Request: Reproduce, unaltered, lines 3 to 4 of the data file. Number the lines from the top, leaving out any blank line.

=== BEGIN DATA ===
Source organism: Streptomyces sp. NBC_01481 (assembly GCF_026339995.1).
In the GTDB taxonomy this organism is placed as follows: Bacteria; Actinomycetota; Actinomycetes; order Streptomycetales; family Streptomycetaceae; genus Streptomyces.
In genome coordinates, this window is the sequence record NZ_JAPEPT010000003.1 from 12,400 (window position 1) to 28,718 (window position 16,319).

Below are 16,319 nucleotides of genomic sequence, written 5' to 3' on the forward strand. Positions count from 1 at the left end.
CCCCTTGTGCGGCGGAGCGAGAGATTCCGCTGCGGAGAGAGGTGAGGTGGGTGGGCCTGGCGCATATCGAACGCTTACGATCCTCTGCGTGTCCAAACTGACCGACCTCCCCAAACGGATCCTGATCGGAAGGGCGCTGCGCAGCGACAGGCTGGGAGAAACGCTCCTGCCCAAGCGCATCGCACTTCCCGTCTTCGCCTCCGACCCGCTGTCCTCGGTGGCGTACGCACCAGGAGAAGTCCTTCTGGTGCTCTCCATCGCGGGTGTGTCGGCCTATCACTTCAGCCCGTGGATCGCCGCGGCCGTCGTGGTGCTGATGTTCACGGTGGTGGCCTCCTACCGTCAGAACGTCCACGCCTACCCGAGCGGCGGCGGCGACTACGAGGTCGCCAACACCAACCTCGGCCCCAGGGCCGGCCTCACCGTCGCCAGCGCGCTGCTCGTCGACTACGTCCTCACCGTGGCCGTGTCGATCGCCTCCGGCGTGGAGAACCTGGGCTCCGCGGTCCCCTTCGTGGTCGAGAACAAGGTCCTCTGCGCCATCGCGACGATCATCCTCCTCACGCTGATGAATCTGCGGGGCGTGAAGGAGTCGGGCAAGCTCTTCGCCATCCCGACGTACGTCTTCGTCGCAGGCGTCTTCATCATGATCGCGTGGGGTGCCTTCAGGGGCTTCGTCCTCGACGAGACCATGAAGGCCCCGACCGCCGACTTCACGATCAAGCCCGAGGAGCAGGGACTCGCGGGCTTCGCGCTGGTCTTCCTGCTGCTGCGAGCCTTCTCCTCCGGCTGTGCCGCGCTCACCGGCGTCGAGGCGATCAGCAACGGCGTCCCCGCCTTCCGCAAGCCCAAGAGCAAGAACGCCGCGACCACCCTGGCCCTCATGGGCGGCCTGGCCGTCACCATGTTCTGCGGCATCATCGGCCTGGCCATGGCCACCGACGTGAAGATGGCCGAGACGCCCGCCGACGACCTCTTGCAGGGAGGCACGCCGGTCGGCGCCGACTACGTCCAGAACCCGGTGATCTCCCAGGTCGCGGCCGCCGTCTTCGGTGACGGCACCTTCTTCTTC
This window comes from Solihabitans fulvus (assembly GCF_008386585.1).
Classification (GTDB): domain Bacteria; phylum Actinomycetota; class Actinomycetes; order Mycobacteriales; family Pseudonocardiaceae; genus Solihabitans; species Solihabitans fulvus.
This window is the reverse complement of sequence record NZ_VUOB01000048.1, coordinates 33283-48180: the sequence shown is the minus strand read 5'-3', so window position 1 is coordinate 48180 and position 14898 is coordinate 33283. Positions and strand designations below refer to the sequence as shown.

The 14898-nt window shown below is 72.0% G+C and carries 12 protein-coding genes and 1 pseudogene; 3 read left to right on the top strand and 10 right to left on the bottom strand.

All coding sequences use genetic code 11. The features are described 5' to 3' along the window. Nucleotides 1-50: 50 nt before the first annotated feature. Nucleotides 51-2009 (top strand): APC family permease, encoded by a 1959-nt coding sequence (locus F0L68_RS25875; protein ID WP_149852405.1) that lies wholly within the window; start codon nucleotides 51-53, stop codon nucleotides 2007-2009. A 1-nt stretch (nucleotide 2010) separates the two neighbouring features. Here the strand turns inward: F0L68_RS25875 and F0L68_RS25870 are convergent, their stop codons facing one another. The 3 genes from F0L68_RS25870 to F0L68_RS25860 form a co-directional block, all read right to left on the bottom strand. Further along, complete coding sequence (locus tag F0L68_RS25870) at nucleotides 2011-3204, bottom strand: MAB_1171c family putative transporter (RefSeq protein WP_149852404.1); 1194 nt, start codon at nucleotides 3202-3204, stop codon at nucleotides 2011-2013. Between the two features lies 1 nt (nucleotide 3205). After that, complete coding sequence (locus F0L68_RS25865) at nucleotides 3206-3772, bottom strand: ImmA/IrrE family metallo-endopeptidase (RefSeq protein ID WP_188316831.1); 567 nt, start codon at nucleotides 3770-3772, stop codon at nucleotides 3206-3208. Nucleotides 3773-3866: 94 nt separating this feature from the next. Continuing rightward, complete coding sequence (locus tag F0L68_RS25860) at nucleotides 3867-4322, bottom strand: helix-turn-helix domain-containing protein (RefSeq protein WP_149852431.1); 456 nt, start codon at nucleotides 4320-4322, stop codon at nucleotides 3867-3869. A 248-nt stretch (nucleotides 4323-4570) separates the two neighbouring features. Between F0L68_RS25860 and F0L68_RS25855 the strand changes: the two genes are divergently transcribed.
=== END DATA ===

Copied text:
In genome coordinates, this window is the sequence record NZ_JAPEPT010000003.1 from 12,400 (window position 1) to 28,718 (window position 16,319).

Below are 16,319 nucleotides of genomic sequence, written 5' to 3' on the forward strand. Positions count from 1 at the left end.